| Discussion|| |
Extensive scientific endeavor notwithstanding, the accumulation of knowledge regarding genetic makeup of bladder cancer has largely failed to impinge on the consciousness of the clinician.  Given the redundancy in biological pathways, there is an obvious need to investigate multiple steps of a pathway before determining if the pathway may or may not be involved in cancer progression. In order to prophesy tumor behavior effectively, the most plausible approach might involve relating the combination of multiple genetic markers to eventual outcome. Although the current "holy grail" of management of NMIBC is the ability to accurately forecast when a tumor acquires the ability to invade muscle and metastasize beyond the bladder, this is difficult to define.
In this study, we attempted to concentrate on the G1/S checkpoint and specifically on the role of known pro-, antiapoptotic, and proliferative gene products to see whether they predicted disease response to BCG. We also investigated markers of cancer invasiveness to address the issue of progression to muscle-invasive disease. Our study of a cohort of patients with intermediate- to high-risk NMIBC treated with BCG revealed a 61.9% recurrence and a 19% progression to cystectomy rate over a long-term mean follow-up of 99 months. The well-established EORTC risk stratification was a strong predictor for both recurrence and progression in our series. Moreover, an interesting finding of the current study is that the positive expression of MMP9, Bcl2, CyclinD1, and p21 showed a strong prediction of RFS in the EORTC high-risk group. And, positive expression of MMP9 and p21 strongly correlated with PFS in the EORTC high-risk group as well. The use of molecular markers in improving the predictive accuracy of a scoring system such as EORTC risk calculator is a promising area.  Our findings support this concept, although they require further confirmation in larger cohorts.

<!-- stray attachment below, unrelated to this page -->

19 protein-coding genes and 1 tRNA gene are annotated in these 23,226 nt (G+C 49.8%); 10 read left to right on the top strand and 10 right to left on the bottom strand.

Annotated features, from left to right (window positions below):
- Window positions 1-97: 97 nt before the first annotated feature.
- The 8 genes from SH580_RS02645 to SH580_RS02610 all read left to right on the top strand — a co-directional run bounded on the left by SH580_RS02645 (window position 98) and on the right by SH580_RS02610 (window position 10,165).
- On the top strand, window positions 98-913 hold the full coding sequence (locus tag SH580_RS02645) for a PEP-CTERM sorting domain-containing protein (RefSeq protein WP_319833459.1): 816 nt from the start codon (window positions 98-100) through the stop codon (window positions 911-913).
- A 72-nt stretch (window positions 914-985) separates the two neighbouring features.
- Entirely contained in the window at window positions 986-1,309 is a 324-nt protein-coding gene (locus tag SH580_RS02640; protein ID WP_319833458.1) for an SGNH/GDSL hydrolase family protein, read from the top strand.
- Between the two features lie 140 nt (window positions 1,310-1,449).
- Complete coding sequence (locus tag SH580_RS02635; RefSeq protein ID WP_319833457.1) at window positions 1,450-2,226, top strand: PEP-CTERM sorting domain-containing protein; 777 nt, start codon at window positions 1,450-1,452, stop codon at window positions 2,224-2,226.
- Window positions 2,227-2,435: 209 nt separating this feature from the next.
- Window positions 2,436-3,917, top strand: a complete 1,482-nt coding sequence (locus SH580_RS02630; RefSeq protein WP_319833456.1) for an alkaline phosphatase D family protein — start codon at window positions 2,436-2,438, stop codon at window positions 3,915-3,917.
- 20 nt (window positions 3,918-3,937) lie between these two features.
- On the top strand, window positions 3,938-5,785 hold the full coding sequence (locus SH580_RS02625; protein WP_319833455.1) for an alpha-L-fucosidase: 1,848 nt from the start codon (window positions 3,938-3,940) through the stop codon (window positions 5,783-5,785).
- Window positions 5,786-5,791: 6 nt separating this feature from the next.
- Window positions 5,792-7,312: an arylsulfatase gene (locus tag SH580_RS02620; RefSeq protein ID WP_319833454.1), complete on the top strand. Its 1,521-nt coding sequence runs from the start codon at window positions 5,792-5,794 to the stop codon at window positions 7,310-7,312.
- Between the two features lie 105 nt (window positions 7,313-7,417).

p53 was the sole biomarker related to grade. This is not an unexpected finding since high proliferation index and p53 accumulation occurs frequently in high-grade NMIBC. , p53 expression did not predict outcome in our cohort. This only adds to the conflicting discrepancy in the literature regarding its prognostic value in bladder cancer.